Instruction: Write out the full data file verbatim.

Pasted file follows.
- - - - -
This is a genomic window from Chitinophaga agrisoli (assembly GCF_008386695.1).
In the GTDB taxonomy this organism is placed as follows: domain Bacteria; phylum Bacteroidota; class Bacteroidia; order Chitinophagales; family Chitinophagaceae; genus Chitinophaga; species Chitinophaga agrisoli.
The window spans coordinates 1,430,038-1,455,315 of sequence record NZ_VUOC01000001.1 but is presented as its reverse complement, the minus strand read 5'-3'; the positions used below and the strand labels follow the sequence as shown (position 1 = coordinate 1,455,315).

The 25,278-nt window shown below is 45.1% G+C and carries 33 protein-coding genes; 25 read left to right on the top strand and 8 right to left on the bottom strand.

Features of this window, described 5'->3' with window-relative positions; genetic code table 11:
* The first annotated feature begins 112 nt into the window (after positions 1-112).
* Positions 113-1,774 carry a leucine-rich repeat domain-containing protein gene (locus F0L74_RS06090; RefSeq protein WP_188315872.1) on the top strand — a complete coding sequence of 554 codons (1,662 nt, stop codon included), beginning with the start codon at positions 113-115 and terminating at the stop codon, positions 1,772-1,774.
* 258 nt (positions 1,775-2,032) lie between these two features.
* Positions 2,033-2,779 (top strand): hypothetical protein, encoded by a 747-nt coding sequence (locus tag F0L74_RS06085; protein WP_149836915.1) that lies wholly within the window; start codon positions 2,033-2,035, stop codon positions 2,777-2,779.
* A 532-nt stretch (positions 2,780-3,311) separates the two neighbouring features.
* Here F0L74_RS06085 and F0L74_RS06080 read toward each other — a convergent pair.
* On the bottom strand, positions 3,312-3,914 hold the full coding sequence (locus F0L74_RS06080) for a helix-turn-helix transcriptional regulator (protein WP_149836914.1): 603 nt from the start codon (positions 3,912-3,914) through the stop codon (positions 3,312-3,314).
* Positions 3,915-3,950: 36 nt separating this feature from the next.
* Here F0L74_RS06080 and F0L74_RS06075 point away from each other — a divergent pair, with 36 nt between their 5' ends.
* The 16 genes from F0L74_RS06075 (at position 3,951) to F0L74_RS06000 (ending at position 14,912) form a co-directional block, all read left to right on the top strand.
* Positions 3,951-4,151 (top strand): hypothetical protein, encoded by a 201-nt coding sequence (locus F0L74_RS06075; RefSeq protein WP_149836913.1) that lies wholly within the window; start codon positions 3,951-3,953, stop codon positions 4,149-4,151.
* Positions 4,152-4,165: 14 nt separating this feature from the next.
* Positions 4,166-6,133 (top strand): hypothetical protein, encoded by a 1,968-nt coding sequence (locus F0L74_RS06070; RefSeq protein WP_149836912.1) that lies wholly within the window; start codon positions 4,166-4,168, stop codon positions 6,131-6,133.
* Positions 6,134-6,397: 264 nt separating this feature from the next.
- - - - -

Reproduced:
This is a genomic window from Chitinophaga agrisoli (assembly GCF_008386695.1).
In the GTDB taxonomy this organism is placed as follows: domain Bacteria; phylum Bacteroidota; class Bacteroidia; order Chitinophagales; family Chitinophagaceae; genus Chitinophaga; species Chitinophaga agrisoli.
The window spans coordinates 1,430,038-1,455,315 of sequence record NZ_VUOC01000001.1 but is presented as its reverse complement, the minus strand read 5'-3'; the positions used below and the strand labels follow the sequence as shown (position 1 = coordinate 1,455,315).

The 25,278-nt window shown below is 45.1% G+C and carries 33 protein-coding genes; 25 read left to right on the top strand and 8 right to left on the bottom strand.

Features of this window, described 5'->3' with window-relative positions; genetic code table 11:
* The first annotated feature begins 112 nt into the window (after positions 1-112).
* Positions 113-1,774 carry a leucine-rich repeat domain-containing protein gene (locus F0L74_RS06090; RefSeq protein WP_188315872.1) on the top strand — a complete coding sequence of 554 codons (1,662 nt, stop codon included), beginning with the start codon at positions 113-115 and terminating at the stop codon, positions 1,772-1,774.
* 258 nt (positions 1,775-2,032) lie between these two features.
* Positions 2,033-2,779 (top strand): hypothetical protein, encoded by a 747-nt coding sequence (locus tag F0L74_RS06085; protein WP_149836915.1) that lies wholly within the window; start codon positions 2,033-2,035, stop codon positions 2,777-2,779.
* A 532-nt stretch (positions 2,780-3,311) separates the two neighbouring features.
* Here F0L74_RS06085 and F0L74_RS06080 read toward each other — a convergent pair.
* On the bottom strand, positions 3,312-3,914 hold the full coding sequence (locus F0L74_RS06080) for a helix-turn-helix transcriptional regulator (protein WP_149836914.1): 603 nt from the start codon (positions 3,912-3,914) through the stop codon (positions 3,312-3,314).
* Positions 3,915-3,950: 36 nt separating this feature from the next.
* Here F0L74_RS06080 and F0L74_RS06075 point away from each other — a divergent pair, with 36 nt between their 5' ends.
* The 16 genes from F0L74_RS06075 (at position 3,951) to F0L74_RS06000 (ending at position 14,912) form a co-directional block, all read left to right on the top strand.
* Positions 3,951-4,151 (top strand): hypothetical protein, encoded by a 201-nt coding sequence (locus F0L74_RS06075; RefSeq protein WP_149836913.1) that lies wholly within the window; start codon positions 3,951-3,953, stop codon positions 4,149-4,151.
* Positions 4,152-4,165: 14 nt separating this feature from the next.
* Positions 4,166-6,133 (top strand): hypothetical protein, encoded by a 1,968-nt coding sequence (locus F0L74_RS06070; RefSeq protein WP_149836912.1) that lies wholly within the window; start codon positions 4,166-4,168, stop codon positions 6,131-6,133.
* Positions 6,134-6,397: 264 nt separating this feature from the next.